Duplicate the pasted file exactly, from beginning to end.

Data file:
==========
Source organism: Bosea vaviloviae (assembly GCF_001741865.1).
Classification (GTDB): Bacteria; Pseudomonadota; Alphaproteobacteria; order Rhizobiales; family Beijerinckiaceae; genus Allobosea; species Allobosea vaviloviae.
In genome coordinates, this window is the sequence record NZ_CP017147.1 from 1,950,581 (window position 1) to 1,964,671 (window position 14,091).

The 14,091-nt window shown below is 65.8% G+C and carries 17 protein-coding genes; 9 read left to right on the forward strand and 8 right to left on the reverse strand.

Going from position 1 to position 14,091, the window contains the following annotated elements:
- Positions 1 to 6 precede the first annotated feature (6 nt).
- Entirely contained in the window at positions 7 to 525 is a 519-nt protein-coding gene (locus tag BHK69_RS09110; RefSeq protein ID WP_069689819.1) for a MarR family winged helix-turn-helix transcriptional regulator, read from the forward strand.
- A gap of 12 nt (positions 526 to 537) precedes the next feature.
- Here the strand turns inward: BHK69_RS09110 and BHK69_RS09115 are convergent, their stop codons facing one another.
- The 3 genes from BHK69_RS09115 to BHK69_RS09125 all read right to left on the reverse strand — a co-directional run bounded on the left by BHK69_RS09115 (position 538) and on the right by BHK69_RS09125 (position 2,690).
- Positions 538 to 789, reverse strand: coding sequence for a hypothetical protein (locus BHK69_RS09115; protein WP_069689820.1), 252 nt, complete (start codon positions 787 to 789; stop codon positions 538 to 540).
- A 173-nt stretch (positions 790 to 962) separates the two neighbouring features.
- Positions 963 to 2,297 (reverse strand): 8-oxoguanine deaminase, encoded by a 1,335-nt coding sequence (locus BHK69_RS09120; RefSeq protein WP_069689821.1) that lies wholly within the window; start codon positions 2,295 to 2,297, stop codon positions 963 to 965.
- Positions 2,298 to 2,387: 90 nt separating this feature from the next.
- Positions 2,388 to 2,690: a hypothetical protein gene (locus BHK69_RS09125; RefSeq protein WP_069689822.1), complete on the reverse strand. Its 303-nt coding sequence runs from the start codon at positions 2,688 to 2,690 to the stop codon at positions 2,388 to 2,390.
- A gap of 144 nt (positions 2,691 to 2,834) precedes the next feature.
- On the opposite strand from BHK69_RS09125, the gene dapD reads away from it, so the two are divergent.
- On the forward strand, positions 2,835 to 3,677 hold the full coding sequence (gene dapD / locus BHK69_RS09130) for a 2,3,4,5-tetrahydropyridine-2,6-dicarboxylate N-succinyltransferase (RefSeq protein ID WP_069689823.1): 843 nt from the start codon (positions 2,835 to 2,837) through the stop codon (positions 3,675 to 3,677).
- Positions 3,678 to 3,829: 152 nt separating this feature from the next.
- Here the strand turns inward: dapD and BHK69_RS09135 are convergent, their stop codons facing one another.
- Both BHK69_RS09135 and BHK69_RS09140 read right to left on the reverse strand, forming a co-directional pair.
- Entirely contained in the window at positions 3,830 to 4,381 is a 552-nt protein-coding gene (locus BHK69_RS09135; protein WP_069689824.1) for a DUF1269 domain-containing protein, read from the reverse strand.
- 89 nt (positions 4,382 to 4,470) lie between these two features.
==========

Source organism: Bosea vaviloviae (assembly GCF_001741865.1).
Classification (GTDB): Bacteria; Pseudomonadota; Alphaproteobacteria; order Rhizobiales; family Beijerinckiaceae; genus Allobosea; species Allobosea vaviloviae.
In genome coordinates, this window is the sequence record NZ_CP017147.1 from 1,950,581 (window position 1) to 1,964,671 (window position 14,091).

The 14,091-nt window shown below is 65.8% G+C and carries 17 protein-coding genes; 9 read left to right on the forward strand and 8 right to left on the reverse strand.

Going from position 1 to position 14,091, the window contains the following annotated elements:
- Positions 1 to 6 precede the first annotated feature (6 nt).
- Entirely contained in the window at positions 7 to 525 is a 519-nt protein-coding gene (locus tag BHK69_RS09110; RefSeq protein ID WP_069689819.1) for a MarR family winged helix-turn-helix transcriptional regulator, read from the forward strand.
- A gap of 12 nt (positions 526 to 537) precedes the next feature.
- Here the strand turns inward: BHK69_RS09110 and BHK69_RS09115 are convergent, their stop codons facing one another.
- The 3 genes from BHK69_RS09115 to BHK69_RS09125 all read right to left on the reverse strand — a co-directional run bounded on the left by BHK69_RS09115 (position 538) and on the right by BHK69_RS09125 (position 2,690).
- Positions 538 to 789, reverse strand: coding sequence for a hypothetical protein (locus BHK69_RS09115; protein WP_069689820.1), 252 nt, complete (start codon positions 787 to 789; stop codon positions 538 to 540).
- A 173-nt stretch (positions 790 to 962) separates the two neighbouring features.
- Positions 963 to 2,297 (reverse strand): 8-oxoguanine deaminase, encoded by a 1,335-nt coding sequence (locus BHK69_RS09120; RefSeq protein WP_069689821.1) that lies wholly within the window; start codon positions 2,295 to 2,297, stop codon positions 963 to 965.
- Positions 2,298 to 2,387: 90 nt separating this feature from the next.
- Positions 2,388 to 2,690: a hypothetical protein gene (locus BHK69_RS09125; RefSeq protein WP_069689822.1), complete on the reverse strand. Its 303-nt coding sequence runs from the start codon at positions 2,688 to 2,690 to the stop codon at positions 2,388 to 2,390.
- A gap of 144 nt (positions 2,691 to 2,834) precedes the next feature.
- On the opposite strand from BHK69_RS09125, the gene dapD reads away from it, so the two are divergent.
- On the forward strand, positions 2,835 to 3,677 hold the full coding sequence (gene dapD / locus BHK69_RS09130) for a 2,3,4,5-tetrahydropyridine-2,6-dicarboxylate N-succinyltransferase (RefSeq protein ID WP_069689823.1): 843 nt from the start codon (positions 2,835 to 2,837) through the stop codon (positions 3,675 to 3,677).
- Positions 3,678 to 3,829: 152 nt separating this feature from the next.
- Here the strand turns inward: dapD and BHK69_RS09135 are convergent, their stop codons facing one another.
- Both BHK69_RS09135 and BHK69_RS09140 read right to left on the reverse strand, forming a co-directional pair.
- Entirely contained in the window at positions 3,830 to 4,381 is a 552-nt protein-coding gene (locus BHK69_RS09135; protein WP_069689824.1) for a DUF1269 domain-containing protein, read from the reverse strand.
- 89 nt (positions 4,382 to 4,470) lie between these two features.